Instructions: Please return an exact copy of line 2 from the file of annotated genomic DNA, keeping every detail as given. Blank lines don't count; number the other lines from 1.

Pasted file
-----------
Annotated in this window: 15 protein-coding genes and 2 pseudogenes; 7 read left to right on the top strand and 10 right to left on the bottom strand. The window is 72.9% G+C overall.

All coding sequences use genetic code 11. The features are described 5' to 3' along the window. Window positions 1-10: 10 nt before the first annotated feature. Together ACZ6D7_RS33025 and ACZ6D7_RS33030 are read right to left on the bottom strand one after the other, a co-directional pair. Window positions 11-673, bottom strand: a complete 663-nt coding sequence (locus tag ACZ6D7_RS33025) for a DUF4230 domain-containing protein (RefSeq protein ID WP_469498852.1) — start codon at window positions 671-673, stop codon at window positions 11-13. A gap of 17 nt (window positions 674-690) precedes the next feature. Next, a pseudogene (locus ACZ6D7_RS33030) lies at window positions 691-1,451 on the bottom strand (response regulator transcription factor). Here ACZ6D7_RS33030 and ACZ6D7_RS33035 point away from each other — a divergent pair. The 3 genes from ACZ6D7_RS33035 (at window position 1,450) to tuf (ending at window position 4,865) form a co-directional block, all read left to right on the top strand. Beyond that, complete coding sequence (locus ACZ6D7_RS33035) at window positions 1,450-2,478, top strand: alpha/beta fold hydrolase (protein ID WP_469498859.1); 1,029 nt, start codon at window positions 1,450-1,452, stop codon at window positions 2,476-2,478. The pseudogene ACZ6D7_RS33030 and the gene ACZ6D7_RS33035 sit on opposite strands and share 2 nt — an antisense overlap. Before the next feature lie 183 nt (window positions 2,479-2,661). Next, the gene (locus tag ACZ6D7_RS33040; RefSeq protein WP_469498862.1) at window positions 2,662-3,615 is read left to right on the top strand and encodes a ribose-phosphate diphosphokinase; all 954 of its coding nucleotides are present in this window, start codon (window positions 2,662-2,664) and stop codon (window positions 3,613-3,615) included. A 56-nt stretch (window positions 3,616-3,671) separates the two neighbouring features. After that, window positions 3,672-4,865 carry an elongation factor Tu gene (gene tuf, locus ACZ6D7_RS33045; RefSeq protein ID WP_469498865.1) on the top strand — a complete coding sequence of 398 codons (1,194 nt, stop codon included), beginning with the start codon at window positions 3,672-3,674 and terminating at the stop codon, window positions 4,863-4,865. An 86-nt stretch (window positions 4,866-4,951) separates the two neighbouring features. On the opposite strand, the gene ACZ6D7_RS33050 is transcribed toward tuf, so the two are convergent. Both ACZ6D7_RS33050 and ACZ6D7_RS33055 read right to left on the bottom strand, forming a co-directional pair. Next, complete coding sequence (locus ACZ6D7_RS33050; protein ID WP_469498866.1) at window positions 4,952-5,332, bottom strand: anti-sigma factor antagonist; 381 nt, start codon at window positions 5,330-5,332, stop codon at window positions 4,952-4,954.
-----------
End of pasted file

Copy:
All coding sequences use genetic code 11. The features are described 5' to 3' along the window. Window positions 1-10: 10 nt before the first annotated feature. Together ACZ6D7_RS33025 and ACZ6D7_RS33030 are read right to left on the bottom strand one after the other, a co-directional pair. Window positions 11-673, bottom strand: a complete 663-nt coding sequence (locus tag ACZ6D7_RS33025) for a DUF4230 domain-containing protein (RefSeq protein ID WP_469498852.1) — start codon at window positions 671-673, stop codon at window positions 11-13. A gap of 17 nt (window positions 674-690) precedes the next feature. Next, a pseudogene (locus ACZ6D7_RS33030) lies at window positions 691-1,451 on the bottom strand (response regulator transcription factor). Here ACZ6D7_RS33030 and ACZ6D7_RS33035 point away from each other — a divergent pair. The 3 genes from ACZ6D7_RS33035 (at window position 1,450) to tuf (ending at window position 4,865) form a co-directional block, all read left to right on the top strand. Beyond that, complete coding sequence (locus ACZ6D7_RS33035) at window positions 1,450-2,478, top strand: alpha/beta fold hydrolase (protein ID WP_469498859.1); 1,029 nt, start codon at window positions 1,450-1,452, stop codon at window positions 2,476-2,478. The pseudogene ACZ6D7_RS33030 and the gene ACZ6D7_RS33035 sit on opposite strands and share 2 nt — an antisense overlap. Before the next feature lie 183 nt (window positions 2,479-2,661). Next, the gene (locus tag ACZ6D7_RS33040; RefSeq protein WP_469498862.1) at window positions 2,662-3,615 is read left to right on the top strand and encodes a ribose-phosphate diphosphokinase; all 954 of its coding nucleotides are present in this window, start codon (window positions 2,662-2,664) and stop codon (window positions 3,613-3,615) included. A 56-nt stretch (window positions 3,616-3,671) separates the two neighbouring features. After that, window positions 3,672-4,865 carry an elongation factor Tu gene (gene tuf, locus ACZ6D7_RS33045; RefSeq protein ID WP_469498865.1) on the top strand — a complete coding sequence of 398 codons (1,194 nt, stop codon included), beginning with the start codon at window positions 3,672-3,674 and terminating at the stop codon, window positions 4,863-4,865. An 86-nt stretch (window positions 4,866-4,951) separates the two neighbouring features. On the opposite strand, the gene ACZ6D7_RS33050 is transcribed toward tuf, so the two are convergent. Both ACZ6D7_RS33050 and ACZ6D7_RS33055 read right to left on the bottom strand, forming a co-directional pair. Next, complete coding sequence (locus ACZ6D7_RS33050; protein ID WP_469498866.1) at window positions 4,952-5,332, bottom strand: anti-sigma factor antagonist; 381 nt, start codon at window positions 5,330-5,332, stop codon at window positions 4,952-4,954.